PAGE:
There are several challenges to reviewing existing PTSD RCT literature. First, many PTSD trials evaluate complex (multicomponent) interventions (e.g., patients receiving multiple types of psychotherapy components comprising one intervention arm, or receiving both medication and psychotherapy).16 These multicomponent interventions present many challenges: (a) some multicomponent interventions are referred to by the same name (e.g., cognitive behavioral therapy or trauma-focused therapy), yet often times include different combinations of components, (b) depending on the study design, comparisons may not be possible, and (c) additional heterogeneity is introduced if specific techniques used for each component differ across studies or treatment arms. Second, high dropout rate in some intervention arm(s) may jeopardize the validity of findings.17-19 Third, there are numerous methods of diagnosing PTSD that are not always consistent or validated; only some (primarily structured clinical interviews such as the Clinician Administered PTSD Scale [CAPS]20) are designed to diagnose PTSD, while self-report questionnaires often use cutoffs as a proxy for diagnosis.21 Different versions of the same tool (e.g., CAPS-5 versus CAPS for DSM-IV) add complexity when comparing results across studies. Fourth, outcomes reported may be statistically significant but not clinically meaningful, may not correlate with functional improvements or loss of PTSD diagnosis, or may obscure clinically significant effects that occur in a subgroup of patients who respond well to treatment. Fifth, heterogeneity in populations impacts applicability and is a challenge in this body of literature, as inadequate reporting of inclusion criteria is unfortunately common. In many cases, determining whether participants met criteria for PTSD, or other related disorders such as acute stress disorder, is often impossible based on published data. Similarly, studies often do not report detailed information on demographics, comorbidities, or other population characteristics that are important in determining the applicability or generalizability of the study, such as percentages of civilian versus Veteran participants. This is particularly important when comparing interventions with heterogeneous treatment techniques (e.g., session number, frequency, intensity, homework) and heterogeneity in and definitions of comparators (e.g., usual care, waitlist, attention control, placebo).

The purpose of this project is to systematically abstract data from RCTs of PTSD interventions and develop a new database. This data, when made available in a publicly accessible database (e.g., through the National Center for PTSD [NCPTSD] website), could serve multiple stakeholders and purposes such as: (1) provide policymakers with an up-to-date accounting of evidence to facilitate quick and accurate responses to urgent government or media inquiries; (2) serve as a data source for future systematic reviews or meta-analyses; (3) identify research gaps to determine future research priorities on intervention harms or effectiveness; (4) provide the public with a place to search for evidence on interventions they or their loved ones are considering, and augment and inform the use of existing tools to assist in patient decision-making such as "AboutFace" videos on PTSD treatments,22 PTSD apps,23 or online decision aids available on the National Center for PTSD website;24 and (5) serve as a resource on effectiveness of interventions for PTSD in patients with particular demographics or exposures.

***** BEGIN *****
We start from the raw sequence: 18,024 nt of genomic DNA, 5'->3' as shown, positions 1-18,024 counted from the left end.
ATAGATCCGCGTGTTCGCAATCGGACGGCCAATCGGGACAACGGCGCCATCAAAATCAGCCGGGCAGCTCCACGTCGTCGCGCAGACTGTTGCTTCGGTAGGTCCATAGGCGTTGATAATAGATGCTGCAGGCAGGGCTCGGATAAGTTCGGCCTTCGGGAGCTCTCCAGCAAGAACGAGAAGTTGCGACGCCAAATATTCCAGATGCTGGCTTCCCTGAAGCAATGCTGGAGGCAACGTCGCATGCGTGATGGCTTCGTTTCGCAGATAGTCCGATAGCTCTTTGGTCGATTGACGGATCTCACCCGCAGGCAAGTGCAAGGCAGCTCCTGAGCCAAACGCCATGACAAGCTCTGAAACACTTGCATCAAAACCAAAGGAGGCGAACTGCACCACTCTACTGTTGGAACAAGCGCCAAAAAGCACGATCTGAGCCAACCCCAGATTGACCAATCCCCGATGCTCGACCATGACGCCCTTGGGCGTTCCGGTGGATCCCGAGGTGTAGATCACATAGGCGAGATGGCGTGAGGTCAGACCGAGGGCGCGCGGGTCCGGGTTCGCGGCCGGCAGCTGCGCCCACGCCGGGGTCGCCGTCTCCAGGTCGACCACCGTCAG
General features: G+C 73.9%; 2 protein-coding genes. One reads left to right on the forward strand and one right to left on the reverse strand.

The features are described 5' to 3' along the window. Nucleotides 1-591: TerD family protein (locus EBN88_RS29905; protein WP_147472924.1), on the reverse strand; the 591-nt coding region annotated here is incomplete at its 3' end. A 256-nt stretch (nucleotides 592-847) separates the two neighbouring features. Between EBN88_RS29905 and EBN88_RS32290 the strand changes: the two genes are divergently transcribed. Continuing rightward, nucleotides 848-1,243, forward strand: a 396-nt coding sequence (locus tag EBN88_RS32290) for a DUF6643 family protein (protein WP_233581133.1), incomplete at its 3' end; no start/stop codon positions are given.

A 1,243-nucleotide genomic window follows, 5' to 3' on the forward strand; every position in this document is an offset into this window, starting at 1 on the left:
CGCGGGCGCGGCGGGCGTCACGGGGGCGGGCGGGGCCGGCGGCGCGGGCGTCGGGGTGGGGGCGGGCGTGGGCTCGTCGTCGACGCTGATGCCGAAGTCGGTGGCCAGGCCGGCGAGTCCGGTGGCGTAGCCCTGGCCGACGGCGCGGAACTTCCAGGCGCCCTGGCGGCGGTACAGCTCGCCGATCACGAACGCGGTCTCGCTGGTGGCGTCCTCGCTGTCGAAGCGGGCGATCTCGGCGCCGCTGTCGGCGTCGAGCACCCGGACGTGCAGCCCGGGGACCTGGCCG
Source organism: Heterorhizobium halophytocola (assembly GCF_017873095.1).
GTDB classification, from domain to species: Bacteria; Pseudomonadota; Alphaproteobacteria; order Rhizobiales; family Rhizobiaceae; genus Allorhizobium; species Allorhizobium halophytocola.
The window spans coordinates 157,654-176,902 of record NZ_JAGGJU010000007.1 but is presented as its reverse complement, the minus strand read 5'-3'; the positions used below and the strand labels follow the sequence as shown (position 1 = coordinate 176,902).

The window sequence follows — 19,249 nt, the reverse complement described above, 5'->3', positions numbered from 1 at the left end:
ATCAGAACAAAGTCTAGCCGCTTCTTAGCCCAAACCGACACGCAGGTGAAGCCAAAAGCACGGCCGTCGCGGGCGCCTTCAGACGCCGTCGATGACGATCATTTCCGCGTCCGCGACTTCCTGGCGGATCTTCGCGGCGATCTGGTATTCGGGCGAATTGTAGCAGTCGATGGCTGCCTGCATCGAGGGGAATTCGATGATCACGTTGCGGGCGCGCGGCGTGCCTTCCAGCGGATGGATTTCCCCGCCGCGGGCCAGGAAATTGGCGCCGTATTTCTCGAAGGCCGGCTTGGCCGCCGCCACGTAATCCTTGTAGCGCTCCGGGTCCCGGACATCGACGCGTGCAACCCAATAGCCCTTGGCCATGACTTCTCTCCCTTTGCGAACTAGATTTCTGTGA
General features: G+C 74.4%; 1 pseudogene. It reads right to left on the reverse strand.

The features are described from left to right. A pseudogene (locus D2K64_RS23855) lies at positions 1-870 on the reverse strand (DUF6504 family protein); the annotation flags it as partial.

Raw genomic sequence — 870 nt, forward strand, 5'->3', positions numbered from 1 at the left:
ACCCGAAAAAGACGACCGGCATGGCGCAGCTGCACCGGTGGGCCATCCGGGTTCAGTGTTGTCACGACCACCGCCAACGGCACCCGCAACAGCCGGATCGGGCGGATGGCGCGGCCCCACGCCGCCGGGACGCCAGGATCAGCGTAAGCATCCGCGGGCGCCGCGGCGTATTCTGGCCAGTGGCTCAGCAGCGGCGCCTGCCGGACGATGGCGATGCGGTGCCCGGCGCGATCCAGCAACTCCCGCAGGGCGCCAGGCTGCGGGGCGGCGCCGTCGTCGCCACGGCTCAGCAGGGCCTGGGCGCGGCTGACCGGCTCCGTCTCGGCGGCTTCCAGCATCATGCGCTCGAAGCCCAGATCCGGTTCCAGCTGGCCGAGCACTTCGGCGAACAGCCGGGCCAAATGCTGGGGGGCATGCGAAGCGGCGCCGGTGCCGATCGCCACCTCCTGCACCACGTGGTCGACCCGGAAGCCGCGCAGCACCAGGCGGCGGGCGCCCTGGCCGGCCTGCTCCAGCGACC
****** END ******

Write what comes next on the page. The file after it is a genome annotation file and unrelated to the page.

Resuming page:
II. Guiding Questions

The Guiding Questions for the technical briefs are:

  1. What pharmacologic interventions have been studied for the treatment of PTSD (since 1980)?
  2. What nonpharmacologic interventions have been studied for the treatment of PTSD (since 1980)?

Studies of PTSD interventions will be included according to criteria based on the following PICOTS (Populations, Interventions, Comparators, Outcomes, Timing, Settings, Study Designs).

  • Populations—Adults (≥18 years old) with PTSD (DSM-III, DSM-IV, or DSM-5); subthreshold PTSD will be included if there are fewer than 400 eligible studies on adults with PTSD. Subpopulations based on trauma type and mental health comorbidity.